Optimal two-stage dynamic treatment regimes from a classification perspective with censored survival data.
Clinicians often make multiple treatment decisions at key points over the course of a patient's disease. A dynamic treatment regime is a sequence of decision rules, each mapping a patient's observed history to the set of available, feasible treatment options at each decision point, and thus formalizes this process. An optimal regime is one leading to the most beneficial outcome on average if used to select treatment for the patient population. We propose a method for estimation of an optimal regime involving two decision points when the outcome of interest is a censored survival time, which is based on maximizing a locally efficient, doubly robust, augmented inverse probability weighted estimator for average outcome over a class of regimes. By casting this optimization as a classification problem, we exploit well-studied classification techniques such as support vector machines to characterize the class of regimes and facilitate implementation via a backward iterative algorithm. Simulation studies of performance and application of the method to data from a sequential, multiple assignment randomized clinical trial in acute leukemia are presented.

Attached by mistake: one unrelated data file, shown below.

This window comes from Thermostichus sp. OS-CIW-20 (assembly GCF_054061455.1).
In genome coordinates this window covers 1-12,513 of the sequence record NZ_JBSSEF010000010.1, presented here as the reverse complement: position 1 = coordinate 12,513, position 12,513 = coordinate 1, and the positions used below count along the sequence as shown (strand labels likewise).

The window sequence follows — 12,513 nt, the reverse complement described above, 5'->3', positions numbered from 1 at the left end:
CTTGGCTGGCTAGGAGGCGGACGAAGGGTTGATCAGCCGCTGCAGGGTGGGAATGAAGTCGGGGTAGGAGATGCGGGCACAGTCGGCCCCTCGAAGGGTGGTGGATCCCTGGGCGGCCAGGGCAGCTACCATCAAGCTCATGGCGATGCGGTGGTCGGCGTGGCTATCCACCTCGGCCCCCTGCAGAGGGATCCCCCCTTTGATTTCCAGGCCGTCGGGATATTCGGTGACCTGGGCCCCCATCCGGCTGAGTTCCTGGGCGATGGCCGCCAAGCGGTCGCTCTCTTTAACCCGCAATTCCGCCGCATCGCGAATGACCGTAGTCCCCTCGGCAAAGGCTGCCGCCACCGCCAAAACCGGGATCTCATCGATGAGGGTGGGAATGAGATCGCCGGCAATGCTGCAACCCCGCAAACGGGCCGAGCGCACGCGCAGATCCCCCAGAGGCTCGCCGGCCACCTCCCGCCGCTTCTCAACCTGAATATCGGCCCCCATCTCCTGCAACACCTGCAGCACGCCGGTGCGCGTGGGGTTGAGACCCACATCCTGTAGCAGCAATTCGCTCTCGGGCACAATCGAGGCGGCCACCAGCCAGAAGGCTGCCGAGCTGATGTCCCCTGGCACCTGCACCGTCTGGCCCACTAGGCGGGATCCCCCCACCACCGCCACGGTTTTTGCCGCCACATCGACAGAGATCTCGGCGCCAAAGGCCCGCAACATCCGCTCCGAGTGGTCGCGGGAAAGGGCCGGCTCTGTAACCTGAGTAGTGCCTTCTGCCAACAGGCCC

Hager, R; Tsiatis, AA; Davidian, M
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